Thirty-one year old Female admitted with abdominal pain left upper quadrant. Known to have Gall Stones and is currently on the waiting list for cholecystectomy. Recent episode of Pancreatitis caused by a migrating gall stone, recent miscarriage. On admission Serum Pancreatic Amylase raised confirming the diagnosis of Pancreatitis which was treated conservatively with IV Fluids and Nil By Mouth [NBM]. Ultrasound demonstrated a distended Common Bile Duct [CBD], gall stones and ‘sludge’ in the Gall Bladder.
Recovered quickly from her Pancreatatic episode and went to have laparoscopic cholecystectomy during the current admission from which she made an uneventful postoperative recovery, discharged home on day thirteen.
Eighty-year old male admitted with chest pain and acute shortness of breath (SOB). Known to suffer from angina but pain leading up to admission was the worse ever with no relief. ECG on admission suggested an arteroseptal myocardial infarct [MI] confirmed by follow up ECG’s. Thrombolysed with streptokinase. Developed some disorientation and left sided weakness following thrombolysis that may have been a consequence of his MI or due to treatment [iatrogenic]. Some discussion with his family in the early stages of his treatment regarding resuscitation options, the prognosis was described as ‘guarded’ by the medical team. Son agreed to resuscitation and non invasive ventilation but did not think that his father would want Intensive Care Support including mechanical ventilation.
Chest X-Rays and chest auscultation both confirmed pulmonary oedema treated with high doses of diuretics in the first instance tipping the patient into dehydration requiring gentle rehydration with intravenous Infusions of Normal Saline. Despite his guarded prognosis he went on to make a good recovery and was discharged home on day eleven following his admission.
Nursing management related to intensive systemic monitoring and support in the early admission period to advise on cardiac rehabilitation prior to discharge. Good evidence of family support and communication throughout the inpatient stay.
Profile of Adult Patient Case 00-066
This eighty year old lady was admitted as an emergency admission to the medical ward via the Medical Assessment Unit with chest pains. Her previous medical history includes Pulmonary Embolism (PE), Iron deficiency anaemia and Angina. She is known to be allergic to penicillin.
She is initially treated for unstable angina although following investigations do not confirm this diagnosis. There is some evidence that she has postural hypotension whilst in hospital. After several days in hospital her condition improves, although she does expresses some concerns about going home. She lives with her husband whom she is the main carer for. She normally has home care and uses a stair lift.
The nursing management for this patient includes a referral to Social Services, Physiotherapy and Occupational Therapy. Having been seen by the Occupational Therapist and the Physiotherapist, arrangements were made for her to be discharged home with the home care package re commenced. She was in hospital for a total period of fourteen days.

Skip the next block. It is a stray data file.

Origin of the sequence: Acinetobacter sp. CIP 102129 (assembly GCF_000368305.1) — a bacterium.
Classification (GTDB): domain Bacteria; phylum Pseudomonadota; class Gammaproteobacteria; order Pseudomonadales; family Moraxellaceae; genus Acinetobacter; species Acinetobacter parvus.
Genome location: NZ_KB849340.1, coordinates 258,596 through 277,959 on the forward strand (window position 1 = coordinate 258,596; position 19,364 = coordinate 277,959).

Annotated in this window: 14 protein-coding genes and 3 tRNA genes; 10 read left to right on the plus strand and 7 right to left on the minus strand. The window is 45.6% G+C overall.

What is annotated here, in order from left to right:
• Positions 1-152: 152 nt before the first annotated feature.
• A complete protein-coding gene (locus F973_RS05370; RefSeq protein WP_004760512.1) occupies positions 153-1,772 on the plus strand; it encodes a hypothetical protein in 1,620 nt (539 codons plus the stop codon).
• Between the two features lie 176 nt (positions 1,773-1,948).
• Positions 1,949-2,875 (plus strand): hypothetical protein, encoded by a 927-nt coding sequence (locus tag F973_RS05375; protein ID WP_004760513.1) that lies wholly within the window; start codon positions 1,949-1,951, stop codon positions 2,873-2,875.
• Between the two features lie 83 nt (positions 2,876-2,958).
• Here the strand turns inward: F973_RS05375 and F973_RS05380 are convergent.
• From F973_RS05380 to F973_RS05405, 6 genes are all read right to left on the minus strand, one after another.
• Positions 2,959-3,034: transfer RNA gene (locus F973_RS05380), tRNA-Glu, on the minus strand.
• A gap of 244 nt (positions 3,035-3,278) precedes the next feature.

Profile of Adult Patient Case 00-067
This seventy nine year old gentleman was admitted into hospital as an emergency admission with a left sided weakness which had left him unable to get up at home. It was initially suspected that the cause of the weakness was a result of a Cerebral Vascular Accident (CVA) or Transient Ischaemic Attack (TIA). Prior to admission, this gentleman lived alone and was fully independent with all activities of daily living.
He is known to be an ex smoker and he is allergic to Augmentin. His previous medical history includes investigations for Haematuria, for which he was under the care of a consultant Urologist. He had undergone a cystoscopy investigation five months prior to this admission.
Throughout the duration of his stay in hospital he has episodes of night incontinence and haematuria; he is therefore referred and seen by an Urologist for assessment. The nursing management for this patient includes a referral to a Speech and Language therapist for assessment and referrals to the Occupational Therapist and Physiotherapist.
Despite being offered some help from the Occupational Therapist, there is evidence within the documentation that the gentleman refuses any intervention or help at home as he feels that he will cope independently when he returns home.
This gentleman is in hospital for a total period of sixteen days, throughout this period his mobility improves and he is able to walk up and down stairs independently. He is discharged to his home address.
Profile of Adult Patient Case 00-080
Forty-eight year old female emergency admission via GP with increasing shortness of breath [SOB]. Known chronic chest necessitating frequent admissions for treatment last admission four weeks ago. Cigarette smoker for the past thirty-five years admits to still smoking five cigarettes per day, adamant she will quit smoking this time.
Blood gases were taken frequently and reported raised pCO2 reduced pO2 with associated acidosis. SOB treated with O2 and bronchodilators and she gradually improved over the course of her admission and was discharged on day fourteen.
Nursing management related to care of the breathless patient including O2 therapy and monitoring of arterial blood gases. No record in the nursing notes that advice on smoking cessation techniques were discussed with the patient despite her declared intention and resolve to quit smoking ‘this time’.